Vale Is Splitting Up Its Mining Businesses

Vale Is Splitting Up Its Mining Businesses

about 1 year ago2 mins

Brazilian mining giant Vale announced plans on Wednesday to break out its base metals business.

What does this mean?

Vale makes the lion’s share of its money from iron ore mines in Brazil, but it's also got a growing copper and nickel business. And as the world ditches fossil fuels, EV batteries are making demand for those base metals skyrocket – so you’d think the company would be at the top of investors’ Christmas list right now. But the world isn’t biting: see, the iron ore business isn't particularly hot, and Vale's deadly disasters haven't won the firm any admirers. That might be why its stock is trading at a price-to-earnings ratio about half the average figure in the space. But now Vale is taking the bull by the horns, announcing plans to separate out its base metals business next year and bring EV experts on board, in a bid to attract more investment to the segment.

Metals demand

Why should I care?

Zooming in: Ambition aplenty.

Vale isn't ruling out an IPO in the future, but for now it thinks this move could give it access to around $20 billion in base metal investments. Plus, it’s selling 10% of the new entity to a "strategic partner" next year, which should bring in another nice chunk of cash. And Vale might need it: it’s aiming to triple its copper production by 2030 and boost nickel by around 50% as part of its plan to become a major supplier in the EV market.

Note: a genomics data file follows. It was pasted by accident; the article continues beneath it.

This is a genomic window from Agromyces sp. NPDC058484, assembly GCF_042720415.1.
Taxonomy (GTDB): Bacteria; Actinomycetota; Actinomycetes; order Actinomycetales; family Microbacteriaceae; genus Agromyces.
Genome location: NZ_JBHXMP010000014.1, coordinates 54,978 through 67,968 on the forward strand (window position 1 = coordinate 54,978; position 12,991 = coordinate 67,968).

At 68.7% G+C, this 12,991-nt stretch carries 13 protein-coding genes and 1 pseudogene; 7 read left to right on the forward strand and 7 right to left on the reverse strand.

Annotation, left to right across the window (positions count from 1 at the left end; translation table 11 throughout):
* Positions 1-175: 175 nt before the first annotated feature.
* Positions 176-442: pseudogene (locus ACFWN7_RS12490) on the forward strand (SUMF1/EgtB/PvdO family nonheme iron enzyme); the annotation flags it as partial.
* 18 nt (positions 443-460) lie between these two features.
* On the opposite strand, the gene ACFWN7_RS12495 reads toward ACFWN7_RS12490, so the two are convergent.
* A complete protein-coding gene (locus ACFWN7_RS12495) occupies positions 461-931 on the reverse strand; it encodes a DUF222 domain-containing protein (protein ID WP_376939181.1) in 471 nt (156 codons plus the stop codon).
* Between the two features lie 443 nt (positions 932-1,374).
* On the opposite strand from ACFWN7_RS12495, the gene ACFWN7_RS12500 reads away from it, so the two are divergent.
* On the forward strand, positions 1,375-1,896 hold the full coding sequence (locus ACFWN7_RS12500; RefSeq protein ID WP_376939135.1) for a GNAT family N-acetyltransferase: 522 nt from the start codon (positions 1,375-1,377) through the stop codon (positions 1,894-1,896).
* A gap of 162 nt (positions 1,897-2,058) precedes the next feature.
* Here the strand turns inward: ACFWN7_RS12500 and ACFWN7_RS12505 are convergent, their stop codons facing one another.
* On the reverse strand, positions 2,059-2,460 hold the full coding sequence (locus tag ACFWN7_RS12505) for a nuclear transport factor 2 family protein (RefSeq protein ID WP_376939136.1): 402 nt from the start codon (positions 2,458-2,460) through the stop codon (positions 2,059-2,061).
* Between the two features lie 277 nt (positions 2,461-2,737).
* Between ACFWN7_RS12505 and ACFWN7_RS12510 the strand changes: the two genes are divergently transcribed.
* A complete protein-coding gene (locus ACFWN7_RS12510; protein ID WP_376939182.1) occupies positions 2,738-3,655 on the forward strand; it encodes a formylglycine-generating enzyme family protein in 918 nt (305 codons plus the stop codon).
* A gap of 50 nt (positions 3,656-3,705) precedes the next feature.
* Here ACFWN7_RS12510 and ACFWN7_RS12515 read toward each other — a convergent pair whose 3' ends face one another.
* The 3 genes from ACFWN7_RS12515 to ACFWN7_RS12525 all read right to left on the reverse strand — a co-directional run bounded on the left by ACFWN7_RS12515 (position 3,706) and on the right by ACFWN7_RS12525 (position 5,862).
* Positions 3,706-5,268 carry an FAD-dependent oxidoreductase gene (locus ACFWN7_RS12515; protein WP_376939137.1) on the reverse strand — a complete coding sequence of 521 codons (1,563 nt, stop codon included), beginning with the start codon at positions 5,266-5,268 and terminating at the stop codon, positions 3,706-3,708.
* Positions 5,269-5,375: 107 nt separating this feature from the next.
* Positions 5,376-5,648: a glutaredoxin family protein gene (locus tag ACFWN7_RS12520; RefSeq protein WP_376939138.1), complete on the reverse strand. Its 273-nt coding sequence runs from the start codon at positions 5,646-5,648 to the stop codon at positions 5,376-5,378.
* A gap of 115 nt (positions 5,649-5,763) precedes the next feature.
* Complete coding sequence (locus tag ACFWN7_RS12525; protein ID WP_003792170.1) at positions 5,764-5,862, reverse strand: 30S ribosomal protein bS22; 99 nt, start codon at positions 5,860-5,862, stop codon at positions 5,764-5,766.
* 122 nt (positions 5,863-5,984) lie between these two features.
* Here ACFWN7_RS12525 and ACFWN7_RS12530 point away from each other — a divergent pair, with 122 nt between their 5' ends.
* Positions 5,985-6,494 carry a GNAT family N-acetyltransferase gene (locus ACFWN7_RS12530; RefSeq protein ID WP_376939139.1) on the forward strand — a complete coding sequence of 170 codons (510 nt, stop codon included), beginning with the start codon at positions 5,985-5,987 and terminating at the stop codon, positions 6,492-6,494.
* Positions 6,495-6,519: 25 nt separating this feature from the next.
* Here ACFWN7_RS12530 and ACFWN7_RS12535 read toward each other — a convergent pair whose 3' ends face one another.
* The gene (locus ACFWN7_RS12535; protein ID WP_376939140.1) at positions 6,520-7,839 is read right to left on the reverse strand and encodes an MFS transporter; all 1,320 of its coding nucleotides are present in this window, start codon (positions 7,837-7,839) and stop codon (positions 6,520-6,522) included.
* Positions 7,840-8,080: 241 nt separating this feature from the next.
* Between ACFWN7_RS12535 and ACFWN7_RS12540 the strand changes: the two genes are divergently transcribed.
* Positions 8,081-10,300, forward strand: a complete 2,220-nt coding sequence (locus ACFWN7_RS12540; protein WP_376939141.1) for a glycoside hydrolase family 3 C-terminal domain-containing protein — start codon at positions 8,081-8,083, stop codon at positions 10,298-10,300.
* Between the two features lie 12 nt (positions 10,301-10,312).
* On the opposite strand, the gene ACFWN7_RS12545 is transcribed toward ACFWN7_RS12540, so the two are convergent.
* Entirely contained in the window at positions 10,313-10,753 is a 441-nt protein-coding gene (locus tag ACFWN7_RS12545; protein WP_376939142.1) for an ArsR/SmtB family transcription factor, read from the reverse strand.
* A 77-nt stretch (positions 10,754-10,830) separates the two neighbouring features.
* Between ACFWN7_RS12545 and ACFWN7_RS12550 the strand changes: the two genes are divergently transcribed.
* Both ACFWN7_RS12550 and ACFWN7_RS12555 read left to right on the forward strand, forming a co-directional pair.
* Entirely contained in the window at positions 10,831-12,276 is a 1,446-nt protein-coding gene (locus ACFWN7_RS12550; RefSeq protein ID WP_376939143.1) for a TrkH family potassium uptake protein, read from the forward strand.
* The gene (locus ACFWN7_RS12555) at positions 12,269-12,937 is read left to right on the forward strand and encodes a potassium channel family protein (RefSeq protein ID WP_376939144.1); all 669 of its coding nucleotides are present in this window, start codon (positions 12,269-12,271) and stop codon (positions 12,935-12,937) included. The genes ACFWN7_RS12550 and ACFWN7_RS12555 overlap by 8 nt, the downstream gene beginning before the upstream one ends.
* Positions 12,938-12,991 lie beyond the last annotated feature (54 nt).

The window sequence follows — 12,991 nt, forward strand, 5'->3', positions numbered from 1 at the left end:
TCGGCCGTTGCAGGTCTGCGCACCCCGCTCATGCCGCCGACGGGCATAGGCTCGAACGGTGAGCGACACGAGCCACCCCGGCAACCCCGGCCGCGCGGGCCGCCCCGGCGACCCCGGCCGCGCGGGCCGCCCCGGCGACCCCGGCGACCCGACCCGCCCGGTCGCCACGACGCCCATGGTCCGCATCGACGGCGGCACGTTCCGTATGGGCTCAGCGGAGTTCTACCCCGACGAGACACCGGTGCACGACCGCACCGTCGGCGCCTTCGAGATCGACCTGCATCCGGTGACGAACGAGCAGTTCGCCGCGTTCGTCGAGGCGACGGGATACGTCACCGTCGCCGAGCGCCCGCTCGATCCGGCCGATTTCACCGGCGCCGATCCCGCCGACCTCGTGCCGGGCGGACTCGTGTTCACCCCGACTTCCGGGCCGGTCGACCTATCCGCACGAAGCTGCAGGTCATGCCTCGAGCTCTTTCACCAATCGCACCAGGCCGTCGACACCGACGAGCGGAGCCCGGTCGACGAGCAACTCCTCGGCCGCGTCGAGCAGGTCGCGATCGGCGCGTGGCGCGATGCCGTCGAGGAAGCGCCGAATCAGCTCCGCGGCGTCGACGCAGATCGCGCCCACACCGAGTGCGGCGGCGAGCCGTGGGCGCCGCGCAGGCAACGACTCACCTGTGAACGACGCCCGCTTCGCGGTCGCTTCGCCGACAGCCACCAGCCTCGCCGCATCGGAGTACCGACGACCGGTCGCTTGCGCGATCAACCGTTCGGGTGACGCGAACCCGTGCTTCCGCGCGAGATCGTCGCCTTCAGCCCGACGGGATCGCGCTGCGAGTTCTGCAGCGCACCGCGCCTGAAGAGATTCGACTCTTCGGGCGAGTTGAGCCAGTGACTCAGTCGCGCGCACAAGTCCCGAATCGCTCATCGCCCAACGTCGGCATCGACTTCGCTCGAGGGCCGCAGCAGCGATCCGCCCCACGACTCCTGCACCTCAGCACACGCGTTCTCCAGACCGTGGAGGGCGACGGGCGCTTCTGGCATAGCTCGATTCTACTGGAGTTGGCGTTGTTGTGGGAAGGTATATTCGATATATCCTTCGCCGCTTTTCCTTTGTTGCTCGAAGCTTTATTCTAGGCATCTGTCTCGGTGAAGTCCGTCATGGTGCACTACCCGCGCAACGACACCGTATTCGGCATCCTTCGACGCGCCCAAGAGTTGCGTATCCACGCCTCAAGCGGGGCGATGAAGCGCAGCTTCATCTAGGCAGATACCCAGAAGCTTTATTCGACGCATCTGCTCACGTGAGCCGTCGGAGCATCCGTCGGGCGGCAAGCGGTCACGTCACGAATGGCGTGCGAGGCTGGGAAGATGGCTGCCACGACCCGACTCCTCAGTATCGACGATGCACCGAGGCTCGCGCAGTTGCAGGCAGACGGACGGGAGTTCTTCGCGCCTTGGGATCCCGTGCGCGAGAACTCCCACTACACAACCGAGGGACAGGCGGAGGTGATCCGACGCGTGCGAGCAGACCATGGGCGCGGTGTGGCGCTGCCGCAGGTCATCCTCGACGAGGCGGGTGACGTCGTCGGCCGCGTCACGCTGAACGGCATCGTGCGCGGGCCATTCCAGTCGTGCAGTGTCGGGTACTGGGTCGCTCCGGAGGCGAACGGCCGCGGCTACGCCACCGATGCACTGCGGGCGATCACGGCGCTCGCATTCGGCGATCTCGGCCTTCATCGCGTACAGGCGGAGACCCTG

The bigger picture: Get hustling.

It looks like the mining industry has a tough time ahead. Even if it gets the investment it needs, it'll still have to hustle to meet demand. After all, the International Energy Agency is saying we need 50 new lithium projects, 60 nickel projects, and 17 cobalt projects by 2030 – a tall order for an industry that usually takes 15 years to get a project up and running.

New metal projects
Source: IEA


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